Monday, April 29, 2013

Spam Part II - The Different Actors

In part I, we went over a few things regarding the landing page and the way the requests flow between the different sites. Let's have a look at the various sites, the IPs and the countries involved.

Name IP Country
---------------------------------------------------------------- US DE SE FR DE NL DE UY NL UY CA NL DE DE US US US FR SE UY DE CA DE UY US DE DE DE US 
(Alias for US US US US US US

The majority of servers are hosted in the US and Germany. We can breakdown the hosting companies for these two countries.


The situation for Germany is interesting, due to the only 2 providers involved. Furthermore the upstream provider for "TT Internationl d.o.o." is ... "Hetzner." It seems highly unlikely that a single hoster/provider  is unlucky enough to be the only one to serve the spam. A quick search on Google reports that several of their servers are known to distribute malware. SpamHaus goes even further and write down the two "TT International d.o.o.o" networks seen as dirty.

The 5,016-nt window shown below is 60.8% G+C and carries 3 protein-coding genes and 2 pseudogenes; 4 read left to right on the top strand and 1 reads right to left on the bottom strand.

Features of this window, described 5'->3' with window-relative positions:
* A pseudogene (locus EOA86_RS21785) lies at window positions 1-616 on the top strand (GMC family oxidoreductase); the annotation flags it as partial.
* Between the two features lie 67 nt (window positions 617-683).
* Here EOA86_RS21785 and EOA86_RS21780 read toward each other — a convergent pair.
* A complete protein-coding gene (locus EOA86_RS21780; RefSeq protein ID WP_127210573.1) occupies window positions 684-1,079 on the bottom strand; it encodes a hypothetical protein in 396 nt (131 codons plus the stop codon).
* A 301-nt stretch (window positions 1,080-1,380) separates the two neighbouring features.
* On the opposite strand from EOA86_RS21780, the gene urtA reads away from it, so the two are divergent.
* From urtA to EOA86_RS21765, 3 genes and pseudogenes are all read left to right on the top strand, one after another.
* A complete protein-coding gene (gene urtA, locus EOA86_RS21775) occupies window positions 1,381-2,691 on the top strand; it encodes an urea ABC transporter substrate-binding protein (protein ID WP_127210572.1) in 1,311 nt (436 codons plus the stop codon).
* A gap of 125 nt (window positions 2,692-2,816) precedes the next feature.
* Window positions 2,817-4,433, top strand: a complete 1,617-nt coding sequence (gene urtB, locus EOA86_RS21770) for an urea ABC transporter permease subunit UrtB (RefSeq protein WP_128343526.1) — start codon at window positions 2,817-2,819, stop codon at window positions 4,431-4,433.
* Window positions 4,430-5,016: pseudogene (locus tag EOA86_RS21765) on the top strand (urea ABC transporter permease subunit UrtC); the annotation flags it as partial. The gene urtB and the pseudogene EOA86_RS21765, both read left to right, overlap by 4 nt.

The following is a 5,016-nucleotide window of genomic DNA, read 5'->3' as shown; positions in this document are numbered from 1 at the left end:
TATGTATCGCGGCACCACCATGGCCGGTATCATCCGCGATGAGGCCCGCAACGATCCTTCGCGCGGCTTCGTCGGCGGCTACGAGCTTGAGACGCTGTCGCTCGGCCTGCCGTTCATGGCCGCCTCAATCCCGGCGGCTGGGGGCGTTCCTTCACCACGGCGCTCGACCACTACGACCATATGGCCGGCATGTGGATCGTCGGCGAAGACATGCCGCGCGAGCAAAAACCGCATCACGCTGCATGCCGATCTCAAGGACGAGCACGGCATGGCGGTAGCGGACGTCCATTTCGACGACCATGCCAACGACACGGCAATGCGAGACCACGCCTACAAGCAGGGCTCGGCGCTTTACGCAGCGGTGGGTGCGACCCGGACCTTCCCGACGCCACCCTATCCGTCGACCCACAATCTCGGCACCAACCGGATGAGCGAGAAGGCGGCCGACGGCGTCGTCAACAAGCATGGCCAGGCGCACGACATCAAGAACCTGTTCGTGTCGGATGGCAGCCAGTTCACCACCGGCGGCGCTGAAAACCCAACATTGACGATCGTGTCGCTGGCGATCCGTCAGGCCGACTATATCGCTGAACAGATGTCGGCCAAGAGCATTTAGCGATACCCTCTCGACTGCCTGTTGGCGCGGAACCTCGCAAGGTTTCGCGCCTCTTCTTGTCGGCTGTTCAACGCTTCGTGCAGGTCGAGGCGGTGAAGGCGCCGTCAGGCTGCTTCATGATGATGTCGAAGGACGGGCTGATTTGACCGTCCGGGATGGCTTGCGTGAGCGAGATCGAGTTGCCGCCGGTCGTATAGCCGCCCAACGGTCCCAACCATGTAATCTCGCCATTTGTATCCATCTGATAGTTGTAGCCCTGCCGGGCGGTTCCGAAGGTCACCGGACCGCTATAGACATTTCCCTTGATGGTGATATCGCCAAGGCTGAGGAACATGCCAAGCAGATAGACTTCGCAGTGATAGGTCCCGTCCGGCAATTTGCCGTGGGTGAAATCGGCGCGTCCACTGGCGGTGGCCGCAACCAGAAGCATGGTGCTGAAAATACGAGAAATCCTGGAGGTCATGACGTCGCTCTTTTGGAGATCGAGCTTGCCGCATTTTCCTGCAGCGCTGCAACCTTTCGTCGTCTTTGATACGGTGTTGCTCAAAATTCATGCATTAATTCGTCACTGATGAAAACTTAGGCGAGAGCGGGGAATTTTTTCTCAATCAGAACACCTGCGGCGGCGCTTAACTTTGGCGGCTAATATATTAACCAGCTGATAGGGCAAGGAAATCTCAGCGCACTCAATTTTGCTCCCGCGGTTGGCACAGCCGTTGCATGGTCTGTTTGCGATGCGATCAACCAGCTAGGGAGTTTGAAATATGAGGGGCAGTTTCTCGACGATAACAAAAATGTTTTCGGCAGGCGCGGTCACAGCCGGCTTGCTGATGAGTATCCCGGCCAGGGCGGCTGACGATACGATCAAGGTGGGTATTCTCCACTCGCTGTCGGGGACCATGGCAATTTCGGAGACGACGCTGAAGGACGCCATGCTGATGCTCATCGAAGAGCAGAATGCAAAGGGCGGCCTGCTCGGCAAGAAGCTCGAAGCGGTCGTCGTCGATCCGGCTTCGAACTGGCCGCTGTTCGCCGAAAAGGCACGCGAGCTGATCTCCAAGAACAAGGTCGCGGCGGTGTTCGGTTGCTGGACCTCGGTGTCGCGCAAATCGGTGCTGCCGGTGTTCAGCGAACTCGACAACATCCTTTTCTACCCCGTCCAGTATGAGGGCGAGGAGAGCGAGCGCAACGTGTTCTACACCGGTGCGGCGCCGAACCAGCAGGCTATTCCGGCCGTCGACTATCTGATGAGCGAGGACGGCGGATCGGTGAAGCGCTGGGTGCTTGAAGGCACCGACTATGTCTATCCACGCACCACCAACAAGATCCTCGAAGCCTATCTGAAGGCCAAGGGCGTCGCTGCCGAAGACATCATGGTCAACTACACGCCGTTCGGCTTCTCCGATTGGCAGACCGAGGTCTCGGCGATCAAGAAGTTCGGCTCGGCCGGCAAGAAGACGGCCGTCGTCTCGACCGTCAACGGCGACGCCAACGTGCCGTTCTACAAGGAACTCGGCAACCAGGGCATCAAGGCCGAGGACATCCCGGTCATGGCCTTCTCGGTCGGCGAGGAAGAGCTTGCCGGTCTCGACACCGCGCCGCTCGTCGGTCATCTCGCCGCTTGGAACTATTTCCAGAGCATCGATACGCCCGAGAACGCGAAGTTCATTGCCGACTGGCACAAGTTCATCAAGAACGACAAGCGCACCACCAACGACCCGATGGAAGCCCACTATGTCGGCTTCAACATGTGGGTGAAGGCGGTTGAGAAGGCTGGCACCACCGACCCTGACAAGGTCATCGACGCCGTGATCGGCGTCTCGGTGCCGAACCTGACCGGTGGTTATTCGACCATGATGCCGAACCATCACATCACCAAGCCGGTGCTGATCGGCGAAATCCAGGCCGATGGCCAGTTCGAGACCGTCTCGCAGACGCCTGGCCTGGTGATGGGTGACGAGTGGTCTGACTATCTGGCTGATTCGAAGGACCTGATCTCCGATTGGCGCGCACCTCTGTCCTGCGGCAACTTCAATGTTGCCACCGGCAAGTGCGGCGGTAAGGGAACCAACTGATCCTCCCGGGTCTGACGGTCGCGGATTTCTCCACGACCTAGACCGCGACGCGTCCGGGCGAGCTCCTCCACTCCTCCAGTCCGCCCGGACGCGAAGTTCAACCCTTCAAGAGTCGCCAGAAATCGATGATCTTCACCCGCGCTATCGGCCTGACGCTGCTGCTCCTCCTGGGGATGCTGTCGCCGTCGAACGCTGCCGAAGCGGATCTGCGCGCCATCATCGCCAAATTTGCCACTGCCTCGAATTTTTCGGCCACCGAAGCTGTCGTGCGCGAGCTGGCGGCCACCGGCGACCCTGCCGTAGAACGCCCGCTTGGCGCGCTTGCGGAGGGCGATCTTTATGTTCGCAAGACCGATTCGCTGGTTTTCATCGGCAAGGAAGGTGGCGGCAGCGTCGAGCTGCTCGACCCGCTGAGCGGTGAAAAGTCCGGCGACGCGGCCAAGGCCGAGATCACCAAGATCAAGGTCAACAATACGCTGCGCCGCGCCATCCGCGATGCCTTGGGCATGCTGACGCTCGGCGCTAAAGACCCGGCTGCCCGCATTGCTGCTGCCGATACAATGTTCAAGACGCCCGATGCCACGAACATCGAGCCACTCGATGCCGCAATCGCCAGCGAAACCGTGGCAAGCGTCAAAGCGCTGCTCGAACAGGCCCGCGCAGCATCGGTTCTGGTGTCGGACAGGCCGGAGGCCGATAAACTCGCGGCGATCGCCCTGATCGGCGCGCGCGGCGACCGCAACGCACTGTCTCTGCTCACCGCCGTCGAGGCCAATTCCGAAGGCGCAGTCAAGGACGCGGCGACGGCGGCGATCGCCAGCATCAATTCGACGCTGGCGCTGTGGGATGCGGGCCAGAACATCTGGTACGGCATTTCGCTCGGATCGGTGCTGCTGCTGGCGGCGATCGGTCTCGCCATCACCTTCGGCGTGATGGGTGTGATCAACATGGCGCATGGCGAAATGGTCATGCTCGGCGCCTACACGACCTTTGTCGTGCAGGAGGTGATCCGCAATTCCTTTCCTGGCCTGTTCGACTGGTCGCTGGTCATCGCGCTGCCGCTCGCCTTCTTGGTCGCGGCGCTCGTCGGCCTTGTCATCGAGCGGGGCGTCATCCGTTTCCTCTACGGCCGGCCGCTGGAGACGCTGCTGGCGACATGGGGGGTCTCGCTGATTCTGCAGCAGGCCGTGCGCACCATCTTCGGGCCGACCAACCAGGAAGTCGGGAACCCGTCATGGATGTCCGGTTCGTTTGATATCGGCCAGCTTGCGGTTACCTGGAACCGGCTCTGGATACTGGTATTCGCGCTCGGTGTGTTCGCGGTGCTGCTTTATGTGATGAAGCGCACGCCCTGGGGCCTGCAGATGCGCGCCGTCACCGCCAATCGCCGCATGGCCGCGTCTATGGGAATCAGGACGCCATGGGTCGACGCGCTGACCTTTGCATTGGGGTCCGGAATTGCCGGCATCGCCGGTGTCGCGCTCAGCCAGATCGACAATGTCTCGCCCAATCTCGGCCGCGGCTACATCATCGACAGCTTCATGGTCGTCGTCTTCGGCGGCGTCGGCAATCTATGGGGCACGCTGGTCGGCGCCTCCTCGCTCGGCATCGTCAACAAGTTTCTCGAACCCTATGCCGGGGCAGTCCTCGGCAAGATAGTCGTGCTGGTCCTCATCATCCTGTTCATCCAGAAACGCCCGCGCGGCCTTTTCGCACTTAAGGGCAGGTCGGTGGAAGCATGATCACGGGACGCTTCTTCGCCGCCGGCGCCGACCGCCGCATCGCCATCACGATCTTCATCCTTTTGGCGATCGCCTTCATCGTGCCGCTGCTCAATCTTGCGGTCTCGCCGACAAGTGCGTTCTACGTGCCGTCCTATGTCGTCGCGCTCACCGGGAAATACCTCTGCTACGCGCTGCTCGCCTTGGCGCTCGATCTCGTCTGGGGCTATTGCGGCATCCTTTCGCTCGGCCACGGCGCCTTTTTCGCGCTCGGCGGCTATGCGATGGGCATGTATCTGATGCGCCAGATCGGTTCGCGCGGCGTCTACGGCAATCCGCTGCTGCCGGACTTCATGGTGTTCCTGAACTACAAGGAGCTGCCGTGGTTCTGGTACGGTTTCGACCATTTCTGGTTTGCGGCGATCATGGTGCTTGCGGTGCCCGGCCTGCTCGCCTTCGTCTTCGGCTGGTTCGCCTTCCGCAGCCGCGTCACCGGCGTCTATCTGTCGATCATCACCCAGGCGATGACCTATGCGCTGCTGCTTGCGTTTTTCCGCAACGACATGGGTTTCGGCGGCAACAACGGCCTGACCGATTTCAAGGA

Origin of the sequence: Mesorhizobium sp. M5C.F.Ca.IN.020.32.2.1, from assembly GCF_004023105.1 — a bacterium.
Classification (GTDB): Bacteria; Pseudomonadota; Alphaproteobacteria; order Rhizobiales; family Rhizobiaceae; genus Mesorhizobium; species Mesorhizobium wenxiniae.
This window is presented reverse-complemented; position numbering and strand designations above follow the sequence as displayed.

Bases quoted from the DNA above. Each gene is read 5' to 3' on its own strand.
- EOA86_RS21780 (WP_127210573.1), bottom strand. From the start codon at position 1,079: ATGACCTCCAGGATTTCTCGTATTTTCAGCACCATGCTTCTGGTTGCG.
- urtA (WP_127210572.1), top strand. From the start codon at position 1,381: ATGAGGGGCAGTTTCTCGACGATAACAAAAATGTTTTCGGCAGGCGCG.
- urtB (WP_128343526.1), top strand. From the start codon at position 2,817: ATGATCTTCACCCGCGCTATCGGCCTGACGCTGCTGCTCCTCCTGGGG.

Given the number of hosts returned for "", it could be a number of compromised servers, possibly members of a botnet. Another interesting point of view is who registered what name.
The last 3 are US based registrars. The first one is Ukrainian based.

The "" is load-balanced across various servers on the Amazon EC cloud. The name is resolved with a TTL of 60 seconds between:,,, or are some of the IPs returned.

Conclusion ...

After discussing with my friend, she told me her account was hacked into and she had to change her password. The account was used to send an e-mail to all her contacts.

The front-end URL was most likely hacked into and a script is present that redirects only browsers based on the user agent. That way, if a search engine hits the page, it doesn't notice the redirection and ultimately the spam content.

The number of machines suggests this is not an amateur campaign, but rather an organization is behind it, and that the system can be extended to accommodate for further "products". The Amazon EC is leveraged to provide core redirection, which can ensure persistence should some parts of the chain be cleaned or turned off.

Lastly, it also seems that some of the servers are from less-than-reputable hosting companies known to harbor malware and criminal activities, reinforcing the idea that a criminal organization is behind it.